In the 17th century, the New Jersey region came under the control of the Swedes and the Dutch, resulting in a struggle in which the Dutch proved victorious (1655). However, the English seized the Dutch colony of New Netherland in 1664. New Jersey became one of the Thirteen Colonies which broke away from Britain in the American Revolution, adopting the Declaration of Independence in 1776. Becoming a state upon the formation of the United States, New Jersey saw significant action during the American Revolutionary War. New Jersey's delegates signed the Articles of Confederation in 1779 and Princeton acted as the nation's capital for four months in 1783.
In 1787, New Jersey became the third state to ratify the United States Constitution.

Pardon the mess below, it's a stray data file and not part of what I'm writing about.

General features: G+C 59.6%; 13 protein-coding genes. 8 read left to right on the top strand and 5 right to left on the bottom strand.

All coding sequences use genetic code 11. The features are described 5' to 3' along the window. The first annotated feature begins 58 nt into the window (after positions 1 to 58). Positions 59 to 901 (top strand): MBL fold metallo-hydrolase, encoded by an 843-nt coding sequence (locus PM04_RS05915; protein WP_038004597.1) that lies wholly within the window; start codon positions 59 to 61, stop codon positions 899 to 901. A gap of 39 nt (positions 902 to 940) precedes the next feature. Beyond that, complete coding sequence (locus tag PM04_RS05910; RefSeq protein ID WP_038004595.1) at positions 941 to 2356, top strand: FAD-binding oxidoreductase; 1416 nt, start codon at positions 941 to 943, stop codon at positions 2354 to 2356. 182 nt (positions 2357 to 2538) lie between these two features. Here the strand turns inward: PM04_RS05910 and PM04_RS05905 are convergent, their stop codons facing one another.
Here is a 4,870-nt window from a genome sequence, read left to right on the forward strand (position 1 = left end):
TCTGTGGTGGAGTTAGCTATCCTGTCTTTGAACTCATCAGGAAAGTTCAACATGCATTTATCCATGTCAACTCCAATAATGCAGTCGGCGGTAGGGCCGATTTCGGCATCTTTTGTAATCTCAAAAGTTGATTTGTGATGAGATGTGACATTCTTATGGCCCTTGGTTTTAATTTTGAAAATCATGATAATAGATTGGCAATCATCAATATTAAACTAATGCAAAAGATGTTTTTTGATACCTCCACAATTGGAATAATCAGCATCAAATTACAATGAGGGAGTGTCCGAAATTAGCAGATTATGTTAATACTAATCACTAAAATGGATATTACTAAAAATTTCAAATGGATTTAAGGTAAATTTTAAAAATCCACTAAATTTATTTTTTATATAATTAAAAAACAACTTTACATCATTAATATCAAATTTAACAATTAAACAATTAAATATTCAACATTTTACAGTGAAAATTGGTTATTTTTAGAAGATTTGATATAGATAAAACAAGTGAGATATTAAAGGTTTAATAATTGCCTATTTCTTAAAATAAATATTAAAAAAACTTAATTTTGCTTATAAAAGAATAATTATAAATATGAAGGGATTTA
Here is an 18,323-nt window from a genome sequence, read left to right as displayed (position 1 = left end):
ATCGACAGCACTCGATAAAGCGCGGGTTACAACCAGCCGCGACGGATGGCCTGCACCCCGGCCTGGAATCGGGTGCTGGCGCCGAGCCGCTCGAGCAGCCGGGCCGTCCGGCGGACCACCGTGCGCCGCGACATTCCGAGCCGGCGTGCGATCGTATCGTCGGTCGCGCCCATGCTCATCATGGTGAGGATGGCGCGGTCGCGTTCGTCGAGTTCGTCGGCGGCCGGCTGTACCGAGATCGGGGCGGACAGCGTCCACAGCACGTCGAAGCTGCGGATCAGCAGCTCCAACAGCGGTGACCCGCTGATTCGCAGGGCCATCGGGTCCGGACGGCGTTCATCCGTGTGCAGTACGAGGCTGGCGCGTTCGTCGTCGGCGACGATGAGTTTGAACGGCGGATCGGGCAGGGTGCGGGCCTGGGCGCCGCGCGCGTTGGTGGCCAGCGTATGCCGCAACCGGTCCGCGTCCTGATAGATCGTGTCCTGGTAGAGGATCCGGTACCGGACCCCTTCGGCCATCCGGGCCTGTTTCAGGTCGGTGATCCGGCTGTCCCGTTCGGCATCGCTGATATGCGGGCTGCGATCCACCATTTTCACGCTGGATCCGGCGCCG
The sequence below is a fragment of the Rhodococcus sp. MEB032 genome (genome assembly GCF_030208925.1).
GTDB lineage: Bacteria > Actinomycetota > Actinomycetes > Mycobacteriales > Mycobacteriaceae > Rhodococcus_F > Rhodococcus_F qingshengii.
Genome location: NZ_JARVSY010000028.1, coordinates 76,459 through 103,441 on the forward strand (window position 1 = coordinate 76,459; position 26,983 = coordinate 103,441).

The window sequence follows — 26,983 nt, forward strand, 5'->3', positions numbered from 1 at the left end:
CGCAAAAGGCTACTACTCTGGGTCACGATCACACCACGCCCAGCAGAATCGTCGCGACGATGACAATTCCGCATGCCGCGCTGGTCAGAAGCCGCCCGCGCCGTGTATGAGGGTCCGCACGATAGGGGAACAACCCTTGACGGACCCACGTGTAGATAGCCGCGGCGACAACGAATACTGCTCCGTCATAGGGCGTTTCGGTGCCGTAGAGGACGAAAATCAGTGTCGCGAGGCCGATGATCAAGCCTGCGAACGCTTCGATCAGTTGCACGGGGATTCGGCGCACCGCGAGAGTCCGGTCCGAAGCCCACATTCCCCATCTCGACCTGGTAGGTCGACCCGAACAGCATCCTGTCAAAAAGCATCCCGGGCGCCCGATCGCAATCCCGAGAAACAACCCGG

In the 19th century, New Jersey cities led the United States into the Industrial Revolution and provided soldiers for many of the wars the United States fought, including 88,000 men for the American Civil War. The state became a component of the Underground Railroad. The state's transportation system continued to improve with the construction of canals and more rail lines that helped industrialization develop further. During the early 20th century New Jersey prospered, but the economy weakened in the Great Depression of the 1930s. During World War II (1939-1945) and the Cold War (c. 1947-1991), New Jersey's shipyards and military bases played an important role in the defense of the United States. In the 1960s New Jersey became the site of several race riots and of the Glassboro Summit Conference (1967), between American President Lyndon B. Johnson and Soviet Premier Alexei Kosygin.
New York on the north and northeast, the Atlantic Ocean on the east, on the southwest by Deleware, and on the west by Pennsylvania.